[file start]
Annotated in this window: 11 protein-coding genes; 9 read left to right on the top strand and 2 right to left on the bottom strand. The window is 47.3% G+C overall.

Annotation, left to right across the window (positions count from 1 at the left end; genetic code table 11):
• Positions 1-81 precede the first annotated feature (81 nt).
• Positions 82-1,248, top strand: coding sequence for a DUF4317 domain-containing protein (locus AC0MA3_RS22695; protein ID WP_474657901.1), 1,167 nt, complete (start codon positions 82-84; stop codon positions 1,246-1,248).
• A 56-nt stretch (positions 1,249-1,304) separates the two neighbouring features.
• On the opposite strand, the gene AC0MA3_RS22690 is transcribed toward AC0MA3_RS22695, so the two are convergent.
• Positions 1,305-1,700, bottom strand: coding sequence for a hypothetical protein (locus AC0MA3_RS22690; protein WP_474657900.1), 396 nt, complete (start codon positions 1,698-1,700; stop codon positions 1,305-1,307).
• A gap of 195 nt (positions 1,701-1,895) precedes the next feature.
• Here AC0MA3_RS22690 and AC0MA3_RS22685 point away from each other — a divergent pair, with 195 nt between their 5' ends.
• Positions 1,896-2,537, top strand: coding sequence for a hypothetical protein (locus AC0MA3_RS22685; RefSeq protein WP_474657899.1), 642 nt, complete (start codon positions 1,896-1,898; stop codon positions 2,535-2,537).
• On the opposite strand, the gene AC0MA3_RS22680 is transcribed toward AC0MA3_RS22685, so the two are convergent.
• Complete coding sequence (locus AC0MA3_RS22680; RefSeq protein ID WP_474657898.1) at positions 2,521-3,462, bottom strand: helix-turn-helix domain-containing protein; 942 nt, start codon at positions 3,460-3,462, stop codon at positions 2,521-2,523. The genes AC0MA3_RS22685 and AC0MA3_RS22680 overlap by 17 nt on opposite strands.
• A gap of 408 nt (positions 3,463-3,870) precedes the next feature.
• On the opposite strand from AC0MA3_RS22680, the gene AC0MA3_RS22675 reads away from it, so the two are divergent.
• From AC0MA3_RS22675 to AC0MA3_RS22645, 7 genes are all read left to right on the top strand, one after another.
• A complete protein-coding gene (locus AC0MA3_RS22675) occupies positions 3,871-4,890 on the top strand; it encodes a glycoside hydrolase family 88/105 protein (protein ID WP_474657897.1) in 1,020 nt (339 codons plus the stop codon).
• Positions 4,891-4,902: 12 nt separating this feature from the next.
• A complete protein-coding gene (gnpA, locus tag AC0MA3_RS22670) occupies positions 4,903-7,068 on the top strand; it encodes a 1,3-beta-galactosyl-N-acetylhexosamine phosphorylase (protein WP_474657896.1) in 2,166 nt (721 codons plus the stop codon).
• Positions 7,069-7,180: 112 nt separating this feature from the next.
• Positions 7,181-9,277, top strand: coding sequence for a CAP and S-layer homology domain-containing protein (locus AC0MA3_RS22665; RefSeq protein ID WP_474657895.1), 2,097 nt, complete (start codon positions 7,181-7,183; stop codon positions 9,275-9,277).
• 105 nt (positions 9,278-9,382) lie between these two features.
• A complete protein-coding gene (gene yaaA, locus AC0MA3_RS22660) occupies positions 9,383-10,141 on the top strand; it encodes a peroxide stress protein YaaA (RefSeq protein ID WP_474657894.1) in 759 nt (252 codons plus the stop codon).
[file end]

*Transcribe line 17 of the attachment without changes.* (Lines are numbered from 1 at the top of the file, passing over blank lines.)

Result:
• Positions 4,891-4,902: 12 nt separating this feature from the next.